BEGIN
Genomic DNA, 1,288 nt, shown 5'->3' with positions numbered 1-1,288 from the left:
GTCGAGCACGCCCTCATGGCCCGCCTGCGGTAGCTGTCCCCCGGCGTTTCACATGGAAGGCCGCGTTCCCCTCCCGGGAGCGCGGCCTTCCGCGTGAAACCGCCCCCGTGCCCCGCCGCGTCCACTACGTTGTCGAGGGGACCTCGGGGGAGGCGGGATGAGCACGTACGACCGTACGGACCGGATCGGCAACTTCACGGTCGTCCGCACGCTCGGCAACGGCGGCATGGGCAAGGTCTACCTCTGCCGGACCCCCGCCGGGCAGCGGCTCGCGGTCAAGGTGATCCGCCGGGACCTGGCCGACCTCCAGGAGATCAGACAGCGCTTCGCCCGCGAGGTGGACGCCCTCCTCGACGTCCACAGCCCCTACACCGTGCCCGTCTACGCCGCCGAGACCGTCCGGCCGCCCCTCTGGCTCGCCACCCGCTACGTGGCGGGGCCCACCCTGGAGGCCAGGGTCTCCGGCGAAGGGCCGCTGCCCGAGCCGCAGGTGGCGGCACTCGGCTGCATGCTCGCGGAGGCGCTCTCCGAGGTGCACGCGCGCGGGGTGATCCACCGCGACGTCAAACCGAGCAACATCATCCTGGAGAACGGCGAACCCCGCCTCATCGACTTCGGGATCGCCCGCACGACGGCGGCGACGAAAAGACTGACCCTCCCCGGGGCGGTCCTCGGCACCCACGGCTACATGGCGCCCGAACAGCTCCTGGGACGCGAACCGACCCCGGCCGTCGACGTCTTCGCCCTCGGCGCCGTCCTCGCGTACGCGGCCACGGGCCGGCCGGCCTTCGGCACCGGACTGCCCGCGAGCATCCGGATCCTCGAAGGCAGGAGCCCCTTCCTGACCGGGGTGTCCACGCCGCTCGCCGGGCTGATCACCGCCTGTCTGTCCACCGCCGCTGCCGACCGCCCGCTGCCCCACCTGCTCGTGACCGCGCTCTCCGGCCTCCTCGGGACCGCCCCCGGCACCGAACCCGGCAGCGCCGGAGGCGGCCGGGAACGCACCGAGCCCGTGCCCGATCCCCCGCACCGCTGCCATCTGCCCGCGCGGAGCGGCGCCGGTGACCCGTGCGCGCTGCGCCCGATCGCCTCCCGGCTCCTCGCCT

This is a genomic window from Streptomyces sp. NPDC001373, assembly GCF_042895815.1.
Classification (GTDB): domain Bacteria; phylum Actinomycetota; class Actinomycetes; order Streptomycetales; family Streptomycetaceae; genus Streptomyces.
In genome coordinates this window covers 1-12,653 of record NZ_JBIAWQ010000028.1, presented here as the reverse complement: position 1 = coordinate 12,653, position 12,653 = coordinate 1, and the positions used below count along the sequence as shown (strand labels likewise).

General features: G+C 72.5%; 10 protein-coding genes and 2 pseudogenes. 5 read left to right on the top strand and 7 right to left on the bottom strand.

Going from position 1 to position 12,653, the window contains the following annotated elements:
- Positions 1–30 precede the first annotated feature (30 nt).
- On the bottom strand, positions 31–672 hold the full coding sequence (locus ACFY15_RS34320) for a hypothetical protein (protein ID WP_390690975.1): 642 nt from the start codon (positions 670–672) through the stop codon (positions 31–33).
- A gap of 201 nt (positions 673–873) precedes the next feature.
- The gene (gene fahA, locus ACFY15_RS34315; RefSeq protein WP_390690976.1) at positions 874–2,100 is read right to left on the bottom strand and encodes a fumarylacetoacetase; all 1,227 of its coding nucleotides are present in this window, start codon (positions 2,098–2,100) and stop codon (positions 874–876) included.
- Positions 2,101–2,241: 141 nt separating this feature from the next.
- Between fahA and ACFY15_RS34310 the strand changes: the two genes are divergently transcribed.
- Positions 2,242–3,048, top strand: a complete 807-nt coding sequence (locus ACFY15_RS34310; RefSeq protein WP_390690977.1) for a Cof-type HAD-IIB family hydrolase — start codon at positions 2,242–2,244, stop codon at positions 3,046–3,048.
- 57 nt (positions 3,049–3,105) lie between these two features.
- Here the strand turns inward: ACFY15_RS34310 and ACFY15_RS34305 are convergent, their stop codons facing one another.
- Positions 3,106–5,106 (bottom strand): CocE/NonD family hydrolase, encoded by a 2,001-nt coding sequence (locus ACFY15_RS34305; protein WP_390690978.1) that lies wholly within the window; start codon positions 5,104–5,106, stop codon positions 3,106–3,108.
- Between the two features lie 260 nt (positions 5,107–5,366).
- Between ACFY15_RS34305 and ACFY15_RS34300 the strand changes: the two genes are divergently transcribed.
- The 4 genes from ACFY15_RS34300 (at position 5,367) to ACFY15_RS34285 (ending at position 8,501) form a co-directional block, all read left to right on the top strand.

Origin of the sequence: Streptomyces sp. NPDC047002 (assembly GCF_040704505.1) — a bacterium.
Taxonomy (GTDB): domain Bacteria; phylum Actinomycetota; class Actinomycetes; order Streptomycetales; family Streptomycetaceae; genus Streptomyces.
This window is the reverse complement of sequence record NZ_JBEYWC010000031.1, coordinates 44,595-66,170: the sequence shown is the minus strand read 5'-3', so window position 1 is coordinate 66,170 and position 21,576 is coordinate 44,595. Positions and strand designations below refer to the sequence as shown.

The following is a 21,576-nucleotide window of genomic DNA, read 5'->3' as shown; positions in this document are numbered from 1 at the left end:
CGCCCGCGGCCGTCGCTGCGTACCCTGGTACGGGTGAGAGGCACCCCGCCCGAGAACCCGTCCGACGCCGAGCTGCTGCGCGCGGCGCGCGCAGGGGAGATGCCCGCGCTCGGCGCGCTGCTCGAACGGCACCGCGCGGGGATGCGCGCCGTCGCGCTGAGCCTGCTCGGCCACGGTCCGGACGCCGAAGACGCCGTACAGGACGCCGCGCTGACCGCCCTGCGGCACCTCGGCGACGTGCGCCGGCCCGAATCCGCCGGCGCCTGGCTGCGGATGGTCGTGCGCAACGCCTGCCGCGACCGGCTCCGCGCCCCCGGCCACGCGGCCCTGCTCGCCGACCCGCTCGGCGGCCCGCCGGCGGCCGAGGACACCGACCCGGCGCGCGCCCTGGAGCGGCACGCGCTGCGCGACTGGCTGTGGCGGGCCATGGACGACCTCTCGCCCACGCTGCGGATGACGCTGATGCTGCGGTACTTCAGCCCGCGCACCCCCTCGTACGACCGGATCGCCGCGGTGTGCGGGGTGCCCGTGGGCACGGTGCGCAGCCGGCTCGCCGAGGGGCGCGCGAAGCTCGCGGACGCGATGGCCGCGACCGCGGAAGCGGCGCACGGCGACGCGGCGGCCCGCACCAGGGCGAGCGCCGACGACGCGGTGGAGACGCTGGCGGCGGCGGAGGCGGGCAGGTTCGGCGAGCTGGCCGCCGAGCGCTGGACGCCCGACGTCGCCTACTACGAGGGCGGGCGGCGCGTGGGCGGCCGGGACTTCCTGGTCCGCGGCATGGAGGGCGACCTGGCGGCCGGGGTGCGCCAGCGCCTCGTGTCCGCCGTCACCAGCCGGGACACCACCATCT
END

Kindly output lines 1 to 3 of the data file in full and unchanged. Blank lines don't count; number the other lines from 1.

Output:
Genomic DNA, 1,288 nt, shown 5'->3' with positions numbered 1-1,288 from the left:
GTCGAGCACGCCCTCATGGCCCGCCTGCGGTAGCTGTCCCCCGGCGTTTCACATGGAAGGCCGCGTTCCCCTCCCGGGAGCGCGGCCTTCCGCGTGAAACCGCCCCCGTGCCCCGCCGCGTCCACTACGTTGTCGAGGGGACCTCGGGGGAGGCGGGATGAGCACGTACGACCGTACGGACCGGATCGGCAACTTCACGGTCGTCCGCACGCTCGGCAACGGCGGCATGGGCAAGGTCTACCTCTGCCGGACCCCCGCCGGGCAGCGGCTCGCGGTCAAGGTGATCCGCCGGGACCTGGCCGACCTCCAGGAGATCAGACAGCGCTTCGCCCGCGAGGTGGACGCCCTCCTCGACGTCCACAGCCCCTACACCGTGCCCGTCTACGCCGCCGAGACCGTCCGGCCGCCCCTCTGGCTCGCCACCCGCTACGTGGCGGGGCCCACCCTGGAGGCCAGGGTCTCCGGCGAAGGGCCGCTGCCCGAGCCGCAGGTGGCGGCACTCGGCTGCATGCTCGCGGAGGCGCTCTCCGAGGTGCACGCGCGCGGGGTGATCCACCGCGACGTCAAACCGAGCAACATCATCCTGGAGAACGGCGAACCCCGCCTCATCGACTTCGGGATCGCCCGCACGACGGCGGCGACGAAAAGACTGACCCTCCCCGGGGCGGTCCTCGGCACCCACGGCTACATGGCGCCCGAACAGCTCCTGGGACGCGAACCGACCCCGGCCGTCGACGTCTTCGCCCTCGGCGCCGTCCTCGCGTACGCGGCCACGGGCCGGCCGGCCTTCGGCACCGGACTGCCCGCGAGCATCCGGATCCTCGAAGGCAGGAGCCCCTTCCTGACCGGGGTGTCCACGCCGCTCGCCGGGCTGATCACCGCCTGTCTGTCCACCGCCGCTGCCGACCGCCCGCTGCCCCACCTGCTCGTGACCGCGCTCTCCGGCCTCCTCGGGACCGCCCCCGGCACCGAACCCGGCAGCGCCGGAGGCGGCCGGGAACGCACCGAGCCCGTGCCCGATCCCCCGCACCGCTGCCATCTGCCCGCGCGGAGCGGCGCCGGTGACCCGTGCGCGCTGCGCCCGATCGCCTCCCGGCTCCTCGCCT

This is a genomic window from Streptomyces sp. NPDC001373, assembly GCF_042895815.1.